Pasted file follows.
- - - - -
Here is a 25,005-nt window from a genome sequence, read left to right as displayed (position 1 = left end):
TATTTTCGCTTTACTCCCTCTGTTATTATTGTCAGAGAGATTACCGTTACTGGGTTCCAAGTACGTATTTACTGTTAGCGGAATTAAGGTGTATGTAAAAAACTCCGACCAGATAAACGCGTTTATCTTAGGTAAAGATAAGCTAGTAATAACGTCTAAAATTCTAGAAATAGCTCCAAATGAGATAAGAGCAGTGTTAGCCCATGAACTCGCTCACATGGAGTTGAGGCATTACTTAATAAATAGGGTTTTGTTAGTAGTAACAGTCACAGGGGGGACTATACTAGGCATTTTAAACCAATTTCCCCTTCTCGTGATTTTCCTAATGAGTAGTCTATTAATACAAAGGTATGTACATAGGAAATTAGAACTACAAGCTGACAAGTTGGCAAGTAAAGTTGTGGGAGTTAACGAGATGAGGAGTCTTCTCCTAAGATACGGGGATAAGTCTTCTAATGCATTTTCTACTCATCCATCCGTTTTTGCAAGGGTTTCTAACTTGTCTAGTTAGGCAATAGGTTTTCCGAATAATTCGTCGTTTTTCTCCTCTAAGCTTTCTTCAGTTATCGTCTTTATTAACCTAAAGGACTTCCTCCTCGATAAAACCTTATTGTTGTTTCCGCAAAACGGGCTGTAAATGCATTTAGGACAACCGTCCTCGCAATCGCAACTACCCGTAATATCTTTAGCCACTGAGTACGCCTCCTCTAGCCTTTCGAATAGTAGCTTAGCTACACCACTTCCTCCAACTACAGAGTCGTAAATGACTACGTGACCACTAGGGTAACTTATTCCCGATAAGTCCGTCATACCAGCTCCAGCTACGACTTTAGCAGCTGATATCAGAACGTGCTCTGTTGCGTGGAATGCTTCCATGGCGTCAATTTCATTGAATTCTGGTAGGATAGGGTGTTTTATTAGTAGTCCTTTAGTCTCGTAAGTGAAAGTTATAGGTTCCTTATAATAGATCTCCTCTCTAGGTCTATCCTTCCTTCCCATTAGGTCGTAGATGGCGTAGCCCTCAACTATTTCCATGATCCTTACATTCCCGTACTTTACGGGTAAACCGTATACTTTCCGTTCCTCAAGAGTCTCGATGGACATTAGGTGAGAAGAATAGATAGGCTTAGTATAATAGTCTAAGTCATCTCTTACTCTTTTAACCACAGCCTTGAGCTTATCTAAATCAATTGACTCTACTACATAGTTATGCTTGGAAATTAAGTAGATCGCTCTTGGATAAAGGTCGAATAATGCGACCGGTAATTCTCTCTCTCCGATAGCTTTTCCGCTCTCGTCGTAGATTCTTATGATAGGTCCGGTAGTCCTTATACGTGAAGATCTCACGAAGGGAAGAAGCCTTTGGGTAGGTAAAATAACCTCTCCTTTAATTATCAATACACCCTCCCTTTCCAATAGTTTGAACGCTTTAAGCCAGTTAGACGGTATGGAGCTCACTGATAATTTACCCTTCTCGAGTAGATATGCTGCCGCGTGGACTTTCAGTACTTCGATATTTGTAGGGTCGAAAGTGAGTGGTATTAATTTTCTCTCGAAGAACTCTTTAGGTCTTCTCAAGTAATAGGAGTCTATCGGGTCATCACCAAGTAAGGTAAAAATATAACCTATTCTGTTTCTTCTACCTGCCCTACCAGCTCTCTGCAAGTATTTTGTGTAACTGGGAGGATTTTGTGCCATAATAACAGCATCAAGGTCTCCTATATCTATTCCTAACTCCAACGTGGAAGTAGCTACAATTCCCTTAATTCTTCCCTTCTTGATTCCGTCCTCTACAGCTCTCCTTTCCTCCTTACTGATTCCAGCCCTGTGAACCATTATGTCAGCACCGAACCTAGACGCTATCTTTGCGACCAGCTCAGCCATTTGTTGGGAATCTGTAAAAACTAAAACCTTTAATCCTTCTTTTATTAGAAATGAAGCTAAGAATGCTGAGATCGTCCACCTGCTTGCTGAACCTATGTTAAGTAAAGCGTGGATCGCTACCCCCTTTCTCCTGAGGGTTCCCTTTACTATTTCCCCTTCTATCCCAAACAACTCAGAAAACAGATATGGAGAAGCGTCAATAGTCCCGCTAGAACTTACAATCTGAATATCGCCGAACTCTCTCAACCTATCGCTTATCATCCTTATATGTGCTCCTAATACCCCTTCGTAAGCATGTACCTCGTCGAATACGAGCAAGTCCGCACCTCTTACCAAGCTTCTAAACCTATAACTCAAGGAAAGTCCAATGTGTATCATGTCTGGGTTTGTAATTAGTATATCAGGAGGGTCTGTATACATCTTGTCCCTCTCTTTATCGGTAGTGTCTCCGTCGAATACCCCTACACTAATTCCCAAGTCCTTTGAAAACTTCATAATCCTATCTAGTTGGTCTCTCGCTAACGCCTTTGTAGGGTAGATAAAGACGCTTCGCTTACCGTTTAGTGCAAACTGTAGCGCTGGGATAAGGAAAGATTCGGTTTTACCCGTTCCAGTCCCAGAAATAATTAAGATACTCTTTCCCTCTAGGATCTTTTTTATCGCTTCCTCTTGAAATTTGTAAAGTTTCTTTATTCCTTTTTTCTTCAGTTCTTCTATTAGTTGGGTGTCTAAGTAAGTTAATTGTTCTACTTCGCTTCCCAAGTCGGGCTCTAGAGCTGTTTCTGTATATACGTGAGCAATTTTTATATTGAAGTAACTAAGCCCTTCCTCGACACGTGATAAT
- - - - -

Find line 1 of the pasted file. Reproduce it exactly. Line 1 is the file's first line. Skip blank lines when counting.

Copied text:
Here is a 25,005-nt window from a genome sequence, read left to right as displayed (position 1 = left end):